Worldwide, every year over 100,000 people die suffocated due to food or other foreign objects that accidentally reach into the trachea. If breathing is not resumed after two – three minutes after the onset of asphyxia, processes of brain destruction begin and the victim is on the brink of death.
In the U.S. until 1974, when the Heimlich maneuver was introduced, asphyxiation was the sixth leading cause of accidental death. Due to the fact that the suffocated victims can not speak, the problem is sometimes misinterpreted as an heart attack.
Combustible materials, solar radiation, electricity, necrotizing substances can burn our skin, sharp objects can cause swelling or open injuries. Pieces of food or foreign bodies into the trachea can suffocate us. Everywhere around us there are elements which, due to inattention or haste, can affect more or less our physical integrity. Knowing some first aid basic rules can make the difference between life and death in such a situation.
Heimlich maneuver is very easy, requires no special equipment or medical training. The mechanism is very simple: when the respiratory process was stopped, sudden mobilization of the remaining air in the lungs unblocks the obstructed airway.
- Savior will be placed behind the person who is choking and will introduce one of his legs between the legs of the victim, so that he can easily keep the person upright. A punch in the stomach above the navel, below the breastbone, with the thumb towards the body.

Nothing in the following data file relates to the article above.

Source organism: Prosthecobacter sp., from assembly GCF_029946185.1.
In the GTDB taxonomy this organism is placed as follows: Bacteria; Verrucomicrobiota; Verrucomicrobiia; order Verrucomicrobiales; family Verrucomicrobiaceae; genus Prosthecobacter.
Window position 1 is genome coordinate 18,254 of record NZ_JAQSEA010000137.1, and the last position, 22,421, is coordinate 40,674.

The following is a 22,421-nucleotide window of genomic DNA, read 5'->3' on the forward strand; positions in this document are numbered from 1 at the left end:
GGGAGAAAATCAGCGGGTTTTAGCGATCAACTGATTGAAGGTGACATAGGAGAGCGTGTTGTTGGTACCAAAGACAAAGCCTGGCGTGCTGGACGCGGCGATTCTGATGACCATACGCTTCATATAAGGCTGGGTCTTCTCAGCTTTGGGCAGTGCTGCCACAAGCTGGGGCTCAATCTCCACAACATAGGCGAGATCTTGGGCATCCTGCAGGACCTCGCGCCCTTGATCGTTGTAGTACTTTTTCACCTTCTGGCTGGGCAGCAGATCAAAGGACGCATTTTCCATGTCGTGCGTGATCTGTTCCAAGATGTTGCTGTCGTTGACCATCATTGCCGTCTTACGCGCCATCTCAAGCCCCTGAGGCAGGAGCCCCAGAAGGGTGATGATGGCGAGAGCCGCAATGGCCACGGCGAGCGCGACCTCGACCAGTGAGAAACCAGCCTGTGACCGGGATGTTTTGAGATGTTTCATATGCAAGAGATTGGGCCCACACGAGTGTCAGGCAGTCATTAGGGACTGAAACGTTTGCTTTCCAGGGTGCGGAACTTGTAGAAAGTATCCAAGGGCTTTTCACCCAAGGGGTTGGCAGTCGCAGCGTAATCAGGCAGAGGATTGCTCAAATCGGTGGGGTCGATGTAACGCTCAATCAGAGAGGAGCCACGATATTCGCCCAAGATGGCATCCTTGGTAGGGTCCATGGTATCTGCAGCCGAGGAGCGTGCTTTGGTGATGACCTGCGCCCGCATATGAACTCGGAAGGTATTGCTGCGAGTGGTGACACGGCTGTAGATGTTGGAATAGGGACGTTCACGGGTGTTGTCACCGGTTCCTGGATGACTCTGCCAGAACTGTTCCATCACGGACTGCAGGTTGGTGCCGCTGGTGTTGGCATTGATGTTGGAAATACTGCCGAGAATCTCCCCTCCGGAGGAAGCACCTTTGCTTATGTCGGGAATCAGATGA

- The savior will grab firmly the clenched fist with another hand and push on the stomach suddenly, leaning back and pulling up in the same time with enough force that the victim’s feet rise slightly from the ground (not so hard if the victim is a minor) . Strong compression of the diaphragm will cause the lungs to expell the remaining air and the obstacle is easily mobilized. If the object has not emerged from the first attempt, repeat the procedure until successful or until the victim faints.
What To Do If
Asphyxia led to loss of consciousness.
Place the unconscious victim on the ground and immediately call the ambulance. Until the arrival of the ambulance, start CPR, including chest compressions. No more abdominal presses (Hemlich maneuver). Each time the airways are open, check if the object has not reached the mouth or throat, case in wich you can extract it, otherwise continue until the victim regains consciousness or until medical personnel arrives.
Suffocation occurs when you are alone
The victim can apply the Heimlich maneuver on his own or he can lean on the back of a chair, pressing rhythmically, strong and suddenly the diaphragm until the foreign body is out.
The victim is an infant.
Place the infant faceing down on the forearm, supporting his head with the palm of the same hand, so that it is lower than the chest. Child’s mouth should be free, between the thumb and fingers and the neck not twisted. Apply to your baby’s back between the shoulder blades, four to five strokes with the open palm. If the object has not come out of the airways, the back baby will be placed faceing up, (always maintaining the head), on the open legs of the rescuer. Apply the three and four finger just below the breastbone and hit five times, with short-acting downwards movements, towards the chin. If the foreign the object can be seen in the mouth, it should be removed immediately. You can do two mouth to mouth breaths. If despite these measures the foreign body has not come out, call the ambulance and continue the respiratory resuscitation.